The Church, on this very afternoon of the ‘Day of Forgiveness,’ has set her journey into penitence. And so, kneeling and prostrating, her people look ahead to Kymtho, the great feast of the Light. The service of reconciliation is conducted on Monday, the first day if the Great Lent, at the end of third hour. The Service of Reconciliation or shubqono, stands at the ‘threshold of Great Lent.’ The service marks the actual doorway into Lent, the threshold on the other side of which stands the fullest measure of ascesis that the Church metes out to the whole of her faithful throughout the world. As we stand at the threshold of the fast, we sing of him who stood before the gates of Eden. As we make ready to enter in to this season of preparation, we sing often:
O merciful and compassionate Lord, to You I cry aloud: I am fallen! Have mercy on me! Your grace has shown forth, O Lord, it has shone forth and given light to our souls. Behold, now is the accepted time; behold, now is the season of repentance. Let us cast off the works of darkness and put on the armor of light, that having sailed across the great sea of the Fast, we may reach the third-day Resurrection of our Lord Jesus Christ, the Savior of our souls.
The scene painted by the hymns of the day is one of a great and terrible sorrow. We lament the loss of so great a gift – the gift to be children of God. Our sins have forced us to be exiles from glory. We are in want. No more can we look upon the Lord our God and Maker. As Great Lent begins, we are reminded in language stronger and more direct than ever before of the gravity of our condition in sin:
‘Woe is me, what have I suffered in my misery! I transgressed the commandments of the Master, and now I am deprived of every blessing.’ Then the Savior said: ‘I desire not the loss of the creature which I fashioned, but that he should be saved and come to knowledge of the truth; and when he comes to me I will not cast him out.’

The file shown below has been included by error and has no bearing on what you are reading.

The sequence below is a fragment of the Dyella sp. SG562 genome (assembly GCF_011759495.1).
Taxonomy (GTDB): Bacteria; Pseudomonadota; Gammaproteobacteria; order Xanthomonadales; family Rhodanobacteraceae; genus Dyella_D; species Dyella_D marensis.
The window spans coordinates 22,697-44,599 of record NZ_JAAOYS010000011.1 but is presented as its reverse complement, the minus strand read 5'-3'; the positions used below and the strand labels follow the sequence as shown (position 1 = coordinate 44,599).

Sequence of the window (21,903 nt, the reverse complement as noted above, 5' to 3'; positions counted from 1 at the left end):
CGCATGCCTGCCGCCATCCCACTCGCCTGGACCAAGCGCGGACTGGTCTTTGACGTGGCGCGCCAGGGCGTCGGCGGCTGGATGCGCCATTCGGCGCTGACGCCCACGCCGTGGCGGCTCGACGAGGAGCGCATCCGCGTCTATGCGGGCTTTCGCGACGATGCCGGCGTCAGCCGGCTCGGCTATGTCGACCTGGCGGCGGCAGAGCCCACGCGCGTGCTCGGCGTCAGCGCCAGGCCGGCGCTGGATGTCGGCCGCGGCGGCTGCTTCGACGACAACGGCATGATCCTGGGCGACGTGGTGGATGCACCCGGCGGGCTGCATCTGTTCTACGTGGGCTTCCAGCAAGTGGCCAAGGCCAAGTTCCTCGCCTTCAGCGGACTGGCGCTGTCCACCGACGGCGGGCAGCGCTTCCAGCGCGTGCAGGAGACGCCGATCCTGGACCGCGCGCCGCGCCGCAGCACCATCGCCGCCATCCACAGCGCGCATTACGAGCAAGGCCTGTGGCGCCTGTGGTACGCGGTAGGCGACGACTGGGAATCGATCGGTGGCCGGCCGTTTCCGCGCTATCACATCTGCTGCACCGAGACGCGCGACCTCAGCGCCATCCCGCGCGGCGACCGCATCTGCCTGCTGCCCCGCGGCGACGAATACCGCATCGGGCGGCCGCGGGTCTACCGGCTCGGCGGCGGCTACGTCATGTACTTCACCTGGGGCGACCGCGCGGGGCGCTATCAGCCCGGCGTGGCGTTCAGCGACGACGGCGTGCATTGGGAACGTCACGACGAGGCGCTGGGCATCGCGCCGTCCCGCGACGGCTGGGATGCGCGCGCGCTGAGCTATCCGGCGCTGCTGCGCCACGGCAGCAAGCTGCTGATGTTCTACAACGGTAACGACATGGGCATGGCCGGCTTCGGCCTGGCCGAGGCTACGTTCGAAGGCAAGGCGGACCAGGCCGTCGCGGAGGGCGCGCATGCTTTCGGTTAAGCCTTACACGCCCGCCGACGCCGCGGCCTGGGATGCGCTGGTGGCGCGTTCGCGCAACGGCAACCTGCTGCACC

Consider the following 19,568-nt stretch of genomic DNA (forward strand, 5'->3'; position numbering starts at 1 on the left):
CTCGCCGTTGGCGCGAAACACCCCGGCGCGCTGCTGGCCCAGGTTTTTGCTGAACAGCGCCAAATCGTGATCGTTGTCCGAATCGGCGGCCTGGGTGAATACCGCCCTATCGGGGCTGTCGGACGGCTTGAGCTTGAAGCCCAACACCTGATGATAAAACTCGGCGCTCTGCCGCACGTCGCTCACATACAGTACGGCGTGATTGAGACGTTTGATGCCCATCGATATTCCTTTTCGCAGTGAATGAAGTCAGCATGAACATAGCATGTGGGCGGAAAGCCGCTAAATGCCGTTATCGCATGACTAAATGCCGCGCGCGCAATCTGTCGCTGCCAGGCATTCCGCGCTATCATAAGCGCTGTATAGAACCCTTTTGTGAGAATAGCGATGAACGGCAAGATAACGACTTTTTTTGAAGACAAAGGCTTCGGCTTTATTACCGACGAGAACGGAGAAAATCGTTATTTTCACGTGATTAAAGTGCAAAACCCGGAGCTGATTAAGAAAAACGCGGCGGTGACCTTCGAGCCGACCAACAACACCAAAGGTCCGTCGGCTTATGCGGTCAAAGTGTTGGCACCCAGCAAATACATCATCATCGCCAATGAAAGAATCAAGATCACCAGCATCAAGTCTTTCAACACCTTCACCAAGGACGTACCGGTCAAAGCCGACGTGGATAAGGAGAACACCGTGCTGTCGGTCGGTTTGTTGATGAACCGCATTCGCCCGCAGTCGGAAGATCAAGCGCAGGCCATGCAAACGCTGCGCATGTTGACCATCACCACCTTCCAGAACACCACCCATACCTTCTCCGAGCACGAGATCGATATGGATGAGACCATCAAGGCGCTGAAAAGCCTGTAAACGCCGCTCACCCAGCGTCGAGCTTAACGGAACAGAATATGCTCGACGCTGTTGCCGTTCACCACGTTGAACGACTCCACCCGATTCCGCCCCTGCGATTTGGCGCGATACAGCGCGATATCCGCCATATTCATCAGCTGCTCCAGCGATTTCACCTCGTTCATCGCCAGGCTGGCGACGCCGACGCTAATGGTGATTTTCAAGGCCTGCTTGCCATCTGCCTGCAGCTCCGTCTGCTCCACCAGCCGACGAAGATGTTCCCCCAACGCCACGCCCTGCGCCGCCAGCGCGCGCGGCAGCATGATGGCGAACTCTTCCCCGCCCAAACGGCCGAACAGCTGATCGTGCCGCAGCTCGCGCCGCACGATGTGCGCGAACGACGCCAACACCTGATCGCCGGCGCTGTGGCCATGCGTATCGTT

By the transgression of the will of God we threw aside the gift of grace and blessings. However, we have a God who loves us and is abundant in His mercy.
‘I will not cast him out.’ God’s words in this are already the words of salvation. They are words of calling, of beckoning, of reconciliation. But they are also words of directive: ‘when he comes to me….’ God does not take fallen man and, with a divine fiat that would mean little to the long-term well being of humankind, magically place him back into glory from which we ourselves have exiled. God knows that it is our heart that most desperately needs to be healed, needs to be turned away from the desire for its own ends and back to a desire for the heart of God Himself. And so the Savior whispers to us, ‘When you come back to me, I will not cast you out’.
Our prayer must be:
Come, my wretched soul, and weep today over your acts, remembering how once you were stripped naked in Eden and cast out from delight and unending joy.
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